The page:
It’s a fact of life in Australia that Police are the law enforcement organisation to provide a safe, secure and orderly society. As Private Investigators, we on occasion work closely with police. Many files where we obtain instructions from a private citizen may end up in the hands of Police, depending on what information we are able to obtain.
For example, a client was arrested and charged with an offence they are adamant they did not commit. This client was unable to recall exactly where they were at the time of the alleged offence. Our team was able to assist by tracing our clients whereabouts over the time period in question, proving not just that they were not involved in the alleged offence, but they were in fact over 1,500 kilometres away at the time. Our evidence was presented to Police who then dropped charges as they knew there was no way they could secure a conviction against such compelling evidence.
On another file, an individual asked us to follow her ex-partner for the weekend whilst he had custody of their son. Video evidence was obtained of the ex-partner driving whilst drinking alcohol and driving in an erratic manner with the child unsecured in the vehicle. Due to fear for stage safety of the child passenger, and the general public, we immediately contacted Police who attended and spoke with the ex-partner. He denied our allegations, however after handing the clear video footage to the Police, he was charged and later pled “guilty” in court.
Whether your dealings with Police have been positive or negative, we believe Police play a vital role in our society. We always treat Police with respect and encourage you to do the same.
A Police Officer can arrest you when they:
Reasonably believe you have broken a law.
Have a warrant for your arrest.
Know you are a risk to a family member.
You are not free to leave. The Police Officer must tell you that you are under arrest. They do not have to do this if it is not possible for them to tell you, for example, you are running away from them.
You must go with the Police Officer if you are arrested.
The Police can charge you with ‘resisting arrest’ if you try to stop them from arresting you.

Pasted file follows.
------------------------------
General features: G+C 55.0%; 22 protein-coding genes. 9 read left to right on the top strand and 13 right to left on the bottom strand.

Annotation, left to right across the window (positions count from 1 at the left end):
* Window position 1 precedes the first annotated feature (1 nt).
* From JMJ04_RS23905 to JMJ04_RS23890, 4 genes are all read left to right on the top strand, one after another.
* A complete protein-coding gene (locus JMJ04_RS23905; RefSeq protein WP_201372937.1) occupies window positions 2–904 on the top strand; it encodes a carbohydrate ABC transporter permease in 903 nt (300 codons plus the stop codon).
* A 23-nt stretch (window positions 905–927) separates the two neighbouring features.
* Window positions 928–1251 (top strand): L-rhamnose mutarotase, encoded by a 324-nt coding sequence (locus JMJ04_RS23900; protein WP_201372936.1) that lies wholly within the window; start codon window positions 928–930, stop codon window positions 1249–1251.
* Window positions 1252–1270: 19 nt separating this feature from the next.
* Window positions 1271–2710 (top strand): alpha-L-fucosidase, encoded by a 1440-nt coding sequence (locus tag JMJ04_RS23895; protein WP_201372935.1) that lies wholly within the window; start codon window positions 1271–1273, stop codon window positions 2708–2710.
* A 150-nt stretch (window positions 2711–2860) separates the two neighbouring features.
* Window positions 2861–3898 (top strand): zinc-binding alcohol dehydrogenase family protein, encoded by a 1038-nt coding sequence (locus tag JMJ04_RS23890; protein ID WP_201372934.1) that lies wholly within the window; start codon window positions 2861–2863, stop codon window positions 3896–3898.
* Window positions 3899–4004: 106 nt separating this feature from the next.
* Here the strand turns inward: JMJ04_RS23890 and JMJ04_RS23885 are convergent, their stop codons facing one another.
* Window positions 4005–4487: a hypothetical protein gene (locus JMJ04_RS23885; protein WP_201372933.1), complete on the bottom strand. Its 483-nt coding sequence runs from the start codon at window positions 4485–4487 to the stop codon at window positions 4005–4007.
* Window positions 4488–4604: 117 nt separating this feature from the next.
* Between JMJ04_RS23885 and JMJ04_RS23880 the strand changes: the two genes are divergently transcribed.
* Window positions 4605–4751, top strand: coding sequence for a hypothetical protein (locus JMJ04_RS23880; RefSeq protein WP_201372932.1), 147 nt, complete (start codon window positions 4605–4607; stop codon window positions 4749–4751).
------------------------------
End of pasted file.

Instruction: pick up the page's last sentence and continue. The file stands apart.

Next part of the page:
The Police Officer can also use reasonable force to arrest you if you refuse to accept your arrest. Reasonable force means using enough physical force to arrest you, and no more. The Police Officer can only do this if they had the right to arrest you in the first place.
You may make a complaint if the Police Officer uses excessive force to arrest you or tries to arrest you no reason.
If you're not sure ask the Police Officer ‘Am I under arrest?’ and ‘Why am I under arrest?’. These questions are very reasonable at such time. You do not have to go with the Police Officer if you are not under arrest.
If the Police want you to take a breath or drug test at the Police Station, you are not actually under arrest. Refusing to co-operate however can result in a large range of other charges.
After arrest, the police will take you into custody. This means the Police Officer may take you to a police station, custody centre or the police cells at court. You may have to travel in a police vehicle to get there. The Police Officer may choose to handcuff you.
While you are in custody, the Police may:
Ask you for your name and address.
Ask you to give a statement.
Ask to photograph you.
Charge you and give you bail.
You have the right to make two phone calls, one to a lawyer AND one to a friend or relative.
The police must give you a private space to use the phone, where they cannot hear you.
The Police Officer may not let you call anyone if:
They brought you into custody for a drink driving or drug driving matter.
The police officer reasonably believes the phone call may:
Help another person involved in the offence get away.
Put other people in danger.
Time held in custody
The Police can only keep you in custody for a reasonable time before they charge you. The law does not specify what a reasonable time is. This depends on the seriousness of the offence and how long it takes the Police to interview you.
When you think the Police have kept you in custody for too long:
Ask when they are going to charge you or release you.
Ask to phone a lawyer.
Make a complaint later.
Your personal property
The Police will take your personal property if they are holding you in a Police cell. They must list all of your property on a ‘property sheet’. They will then ask you to sign the sheet to agree with them about what property has been taken.
The Police must give your property back to you when they release you from custody. They do not have to do this if they have kept your property as evidence or destroyed it.
Together with your knowledge of your rights, you attitude is of vital importance when dealing with Police. Your own co-operation with be noted by Police. Showing humility and respect will likely keep you from being dealt with harshly. Always remember, Police are human, like you and I. They may make mistakes, they have emotions and most that we have worked with will treat you as you treat them. If you’re aggressive, evasive and abusive, your behaviour will be counted against you.
Always remember, they are doing their job and without them we would have a lawless and hopeless society.